As Jane’s story unfolds, we see how the life of a teenager during the 1950s meets challenges that cause her to re-evaluate who she is, determine the importance of how Beverly Cleary Collage 3she is portrayed by her peers and why, and learn that being herself is what makes her so admirable. In a cutesy and quaint and 1950sish way, Fifteen captures the realities that fifteen year-olds deal with universally. Though settings and cultures and beliefs across the board may vary, I believe that the innocent attitudes and thoughts that Jane and her peers portray can be related to by nearly every fifteen-year-old. Whether you agree with my opinion or not, I think that you would understand that Beverly Clearly books are indeed middle-school classroom proof.


Down These Mean Streets Reviewed: Hate, Heart and Self-Discovery

Down These Mean Streets, Piri Thomas, 1967Down These Mean Streets

Warning: This book contains extreme language, violence, drug use and scenes of a sexual nature. Reader discretion is advised.

Despite—or perhaps because of—its explicit content, Down These Mean Streets seems honest and in earnest. It is the memoir of author Piri Thomas, a man who knew that “since the Reconstruction days following the Civil War, racists in white hoods or dressed otherwise have worked very hard to return things to their version of the good ol’ plantation days,” but also believed that “love [was] the barrio’s greatest strength” (334-335). These ideas are among the many rooted in Thomas’s memoir.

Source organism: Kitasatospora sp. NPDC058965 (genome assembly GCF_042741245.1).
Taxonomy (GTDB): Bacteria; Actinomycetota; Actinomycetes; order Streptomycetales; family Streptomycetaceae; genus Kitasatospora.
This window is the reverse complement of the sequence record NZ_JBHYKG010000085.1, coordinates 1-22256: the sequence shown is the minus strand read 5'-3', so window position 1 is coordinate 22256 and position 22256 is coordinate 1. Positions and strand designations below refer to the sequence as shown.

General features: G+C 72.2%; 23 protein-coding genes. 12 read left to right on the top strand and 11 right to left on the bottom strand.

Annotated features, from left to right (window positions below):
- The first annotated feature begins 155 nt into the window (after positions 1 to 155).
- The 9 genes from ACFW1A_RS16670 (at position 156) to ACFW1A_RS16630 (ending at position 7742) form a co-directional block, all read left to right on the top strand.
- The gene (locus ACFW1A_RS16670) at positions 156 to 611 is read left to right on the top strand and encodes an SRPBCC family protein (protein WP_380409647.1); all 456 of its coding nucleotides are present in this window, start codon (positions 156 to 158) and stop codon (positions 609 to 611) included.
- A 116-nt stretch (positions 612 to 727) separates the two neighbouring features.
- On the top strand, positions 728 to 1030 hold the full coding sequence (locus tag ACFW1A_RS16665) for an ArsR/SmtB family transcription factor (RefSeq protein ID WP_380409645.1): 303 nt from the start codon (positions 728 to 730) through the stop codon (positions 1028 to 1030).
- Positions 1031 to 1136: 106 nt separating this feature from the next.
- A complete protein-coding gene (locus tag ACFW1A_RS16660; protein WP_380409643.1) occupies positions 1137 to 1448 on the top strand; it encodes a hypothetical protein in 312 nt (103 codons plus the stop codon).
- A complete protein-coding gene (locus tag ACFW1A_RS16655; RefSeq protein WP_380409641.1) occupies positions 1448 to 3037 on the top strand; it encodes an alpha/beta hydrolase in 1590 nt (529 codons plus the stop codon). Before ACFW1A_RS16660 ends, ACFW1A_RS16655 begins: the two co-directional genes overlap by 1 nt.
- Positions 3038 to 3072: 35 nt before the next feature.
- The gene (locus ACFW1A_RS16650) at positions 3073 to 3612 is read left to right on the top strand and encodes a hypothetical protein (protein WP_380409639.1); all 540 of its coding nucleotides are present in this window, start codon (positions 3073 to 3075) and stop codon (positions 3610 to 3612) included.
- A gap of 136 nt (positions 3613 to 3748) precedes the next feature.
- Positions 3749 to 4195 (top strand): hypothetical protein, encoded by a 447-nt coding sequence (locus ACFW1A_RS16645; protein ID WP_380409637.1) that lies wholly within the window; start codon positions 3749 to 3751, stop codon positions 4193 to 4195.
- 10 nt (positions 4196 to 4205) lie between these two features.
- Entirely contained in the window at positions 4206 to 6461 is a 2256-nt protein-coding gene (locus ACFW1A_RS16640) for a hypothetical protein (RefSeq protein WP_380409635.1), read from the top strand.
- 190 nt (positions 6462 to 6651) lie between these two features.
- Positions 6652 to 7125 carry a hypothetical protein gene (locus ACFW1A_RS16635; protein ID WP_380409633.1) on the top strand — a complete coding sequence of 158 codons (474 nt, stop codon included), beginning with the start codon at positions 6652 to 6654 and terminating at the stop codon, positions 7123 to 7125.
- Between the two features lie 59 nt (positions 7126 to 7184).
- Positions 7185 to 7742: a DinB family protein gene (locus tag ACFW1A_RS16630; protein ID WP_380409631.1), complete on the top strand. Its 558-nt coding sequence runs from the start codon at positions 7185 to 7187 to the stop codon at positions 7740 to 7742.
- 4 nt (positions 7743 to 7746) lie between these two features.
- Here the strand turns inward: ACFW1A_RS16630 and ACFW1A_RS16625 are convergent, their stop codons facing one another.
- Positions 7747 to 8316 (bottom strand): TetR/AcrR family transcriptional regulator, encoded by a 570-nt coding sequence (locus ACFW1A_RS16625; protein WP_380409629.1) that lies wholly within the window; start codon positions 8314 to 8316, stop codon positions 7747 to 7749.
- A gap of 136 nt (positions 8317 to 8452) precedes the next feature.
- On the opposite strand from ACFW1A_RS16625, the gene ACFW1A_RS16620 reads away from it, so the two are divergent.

The story begins in 1941 when Piri is just twelve years old and, as Thomas writes, “the Great Hunger called Depression was still down on Harlem” (8). Thomas’s authorial voice is natural—born in the streets—and his diction seems to echo the language of struggle and strife. On page one, for instance, Thomas writes: “The streets of Harlem make an unreal scene of frightened silence at 2 a.m. Like everything got a layoff from noise and hassling. Only the rumbling of a stray car passing by or the shy foraging of a cat or dog make the quietness bearable (emphasis added).” In addition to this skillful use of language, Thomas peppers the memoir with Spanish words, giving it its own sound.